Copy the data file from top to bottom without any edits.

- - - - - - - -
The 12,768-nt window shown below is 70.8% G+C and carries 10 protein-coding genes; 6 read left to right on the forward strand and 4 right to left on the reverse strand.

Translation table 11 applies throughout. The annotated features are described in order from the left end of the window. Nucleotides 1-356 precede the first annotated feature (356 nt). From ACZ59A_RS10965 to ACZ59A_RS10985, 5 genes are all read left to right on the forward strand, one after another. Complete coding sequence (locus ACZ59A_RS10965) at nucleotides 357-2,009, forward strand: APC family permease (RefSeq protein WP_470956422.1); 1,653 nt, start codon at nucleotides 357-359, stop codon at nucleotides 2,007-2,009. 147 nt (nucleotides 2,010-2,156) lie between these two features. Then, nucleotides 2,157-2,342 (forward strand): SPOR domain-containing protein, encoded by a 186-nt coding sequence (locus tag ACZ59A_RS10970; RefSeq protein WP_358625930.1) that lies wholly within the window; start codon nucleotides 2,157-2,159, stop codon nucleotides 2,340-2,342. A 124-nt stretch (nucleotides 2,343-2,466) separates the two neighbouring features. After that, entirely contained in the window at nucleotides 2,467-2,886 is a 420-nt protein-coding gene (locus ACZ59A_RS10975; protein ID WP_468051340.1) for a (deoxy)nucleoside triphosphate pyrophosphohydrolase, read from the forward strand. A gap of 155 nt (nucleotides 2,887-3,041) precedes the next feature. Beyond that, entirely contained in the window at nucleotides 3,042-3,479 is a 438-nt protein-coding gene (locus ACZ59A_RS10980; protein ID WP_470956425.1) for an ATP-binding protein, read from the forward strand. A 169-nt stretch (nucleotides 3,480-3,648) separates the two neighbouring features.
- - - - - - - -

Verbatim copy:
The 12,768-nt window shown below is 70.8% G+C and carries 10 protein-coding genes; 6 read left to right on the forward strand and 4 right to left on the reverse strand.

Translation table 11 applies throughout. The annotated features are described in order from the left end of the window. Nucleotides 1-356 precede the first annotated feature (356 nt). From ACZ59A_RS10965 to ACZ59A_RS10985, 5 genes are all read left to right on the forward strand, one after another. Complete coding sequence (locus ACZ59A_RS10965) at nucleotides 357-2,009, forward strand: APC family permease (RefSeq protein WP_470956422.1); 1,653 nt, start codon at nucleotides 357-359, stop codon at nucleotides 2,007-2,009. 147 nt (nucleotides 2,010-2,156) lie between these two features. Then, nucleotides 2,157-2,342 (forward strand): SPOR domain-containing protein, encoded by a 186-nt coding sequence (locus tag ACZ59A_RS10970; RefSeq protein WP_358625930.1) that lies wholly within the window; start codon nucleotides 2,157-2,159, stop codon nucleotides 2,340-2,342. A 124-nt stretch (nucleotides 2,343-2,466) separates the two neighbouring features. After that, entirely contained in the window at nucleotides 2,467-2,886 is a 420-nt protein-coding gene (locus ACZ59A_RS10975; protein ID WP_468051340.1) for a (deoxy)nucleoside triphosphate pyrophosphohydrolase, read from the forward strand. A gap of 155 nt (nucleotides 2,887-3,041) precedes the next feature. Beyond that, entirely contained in the window at nucleotides 3,042-3,479 is a 438-nt protein-coding gene (locus ACZ59A_RS10980; protein ID WP_470956425.1) for an ATP-binding protein, read from the forward strand. A 169-nt stretch (nucleotides 3,480-3,648) separates the two neighbouring features.